BOOK REVIEW: The Serpent Papers
When he began writing his debut novel, The Serpent Papers, about the Vietnam protests, Jeff Schnader had no way of knowing that the United States would pull out of Afghanistan after 20 years, ending what has been America’s longest war. The announcement of the move late last year once again ignited the controversy over Vietnam, a dubious war whose horrendous casualty count is still being refined. It includes not only Americans who died and were severely wounded but those who came home psychologically impaired, many addicted, to a divisive reception.
It was a desire, a deep-felt need, Schnader says, to try to address that divide between opposition to the Vietnam War and appreciation of the men drafted to fight in it that most motivated him to write The Serpent Papers. The book resonates with significance today, as veterans return from Afghanistan, damaged not only by their service but by mounting criticism that the entire adventure was misguided. If we’re going “to try to heal the whole nation,” Schnader says, we must acknowledge this disparity and recognize the cultural as well as political forces that prompted the war in Indochina over 40 years ago, a war that still haunts those who served as well as those who protested. His book is dedicated to both groups.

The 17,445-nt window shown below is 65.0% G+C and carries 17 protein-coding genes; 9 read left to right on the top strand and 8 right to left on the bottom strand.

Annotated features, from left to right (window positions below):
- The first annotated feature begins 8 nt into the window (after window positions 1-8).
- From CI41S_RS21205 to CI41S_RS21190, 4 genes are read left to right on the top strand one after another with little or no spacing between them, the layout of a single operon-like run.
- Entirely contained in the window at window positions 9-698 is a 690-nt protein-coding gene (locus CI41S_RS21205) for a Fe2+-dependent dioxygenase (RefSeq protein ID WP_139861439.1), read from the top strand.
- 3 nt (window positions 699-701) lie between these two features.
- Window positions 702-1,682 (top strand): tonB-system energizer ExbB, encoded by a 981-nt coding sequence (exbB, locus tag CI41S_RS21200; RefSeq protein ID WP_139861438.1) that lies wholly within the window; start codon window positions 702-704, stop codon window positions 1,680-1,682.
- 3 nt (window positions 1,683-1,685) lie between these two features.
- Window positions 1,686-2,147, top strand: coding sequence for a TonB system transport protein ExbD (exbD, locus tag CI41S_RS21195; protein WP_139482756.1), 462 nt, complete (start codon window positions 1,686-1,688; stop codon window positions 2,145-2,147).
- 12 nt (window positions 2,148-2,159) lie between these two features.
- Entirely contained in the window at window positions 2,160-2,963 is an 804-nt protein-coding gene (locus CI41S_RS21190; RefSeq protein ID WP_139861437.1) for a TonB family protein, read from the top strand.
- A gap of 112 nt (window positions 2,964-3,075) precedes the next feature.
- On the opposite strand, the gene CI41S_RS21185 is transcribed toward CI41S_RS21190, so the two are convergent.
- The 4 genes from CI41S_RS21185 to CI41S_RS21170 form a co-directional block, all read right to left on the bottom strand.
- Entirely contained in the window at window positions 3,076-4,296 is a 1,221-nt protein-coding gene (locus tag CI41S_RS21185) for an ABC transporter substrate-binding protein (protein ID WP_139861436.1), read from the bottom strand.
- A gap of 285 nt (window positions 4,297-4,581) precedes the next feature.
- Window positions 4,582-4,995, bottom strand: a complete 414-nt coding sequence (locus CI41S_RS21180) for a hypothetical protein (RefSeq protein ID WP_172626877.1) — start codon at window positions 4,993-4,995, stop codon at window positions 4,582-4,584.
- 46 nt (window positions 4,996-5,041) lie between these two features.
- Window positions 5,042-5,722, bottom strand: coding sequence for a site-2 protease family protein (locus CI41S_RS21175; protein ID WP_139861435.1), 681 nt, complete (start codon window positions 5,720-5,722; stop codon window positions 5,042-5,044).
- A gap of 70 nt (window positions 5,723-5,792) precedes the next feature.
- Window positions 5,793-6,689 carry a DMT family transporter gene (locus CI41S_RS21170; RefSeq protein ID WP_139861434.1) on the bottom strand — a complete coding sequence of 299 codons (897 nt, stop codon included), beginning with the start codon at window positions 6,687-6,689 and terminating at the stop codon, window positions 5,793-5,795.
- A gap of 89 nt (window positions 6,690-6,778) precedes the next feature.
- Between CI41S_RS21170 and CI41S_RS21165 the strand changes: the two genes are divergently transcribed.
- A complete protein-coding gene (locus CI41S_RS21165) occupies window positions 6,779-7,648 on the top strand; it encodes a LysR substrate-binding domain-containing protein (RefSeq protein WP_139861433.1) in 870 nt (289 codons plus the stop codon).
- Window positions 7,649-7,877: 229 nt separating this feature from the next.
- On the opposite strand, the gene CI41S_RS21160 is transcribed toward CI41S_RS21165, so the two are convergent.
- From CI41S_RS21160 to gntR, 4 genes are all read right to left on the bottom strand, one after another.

Like The Serpent Papers’ protagonist, J-Bee, Schnader participated in sit-ins and the violent resistance to NYC’s armed Tactical Police Force in the early 1970s at Columbia University. It’s to his credit that he shows how J-Bee, a Southern boy who came from a Catholic, conservative, military family — his father was a decorated Rear Admiral — evolved from his privileged childhood in Virginia. The change was prompted by a strong desire to escape the memory of multiple layers of cruelty, trauma and rejection. The abuse inflicted by the Sisters of Eustace and by his increasingly alcoholic father; the accidental death of his younger brother trying to flee bullies, for which J-Bee exacted violent retribution; rejection from a girl, his first love; and finally, at Columbia, falling under the influence of articulate radicals in his dorm and succumbing to the heady seduction of an older co-ed and the sexually loose and drug-infused generation on campus.
Fighting and patriotism — these were the expectations of his father, as well as the ideals of his less well-off best friend, who enlists to go to ‘Nam, but the arguments for and against the draft and the war are fair, the dialogues here authentic. No “types” or cliches stand in for individual beliefs including the words of a mysterious “Serpent” of the book’s title, a man whose invisible voice emerges from a basement in a seedy Broadway bar. Called the “patron saint of The Apocalypse,” the Serpent urges the young to act on their conscience. Oddly enough though, at least to me, he may be the one unconvincing presence in this coming-of-age recollection that seeks to integrate personal and political themes.
Entering Columbia in 1972, one year after the student killings at Kent State, Schnader, like J-Bee who also was not drafted, went to a Canadian medical school, with further work at Johns Hopkins. He then worked in veterans’ hospitals for 22 years. But he wanted to write this novel for a long time, confronting, like his protagonist, the era that changed his life. The Serpent Papers is not a memoir, though it reads like one. It certainly is timely.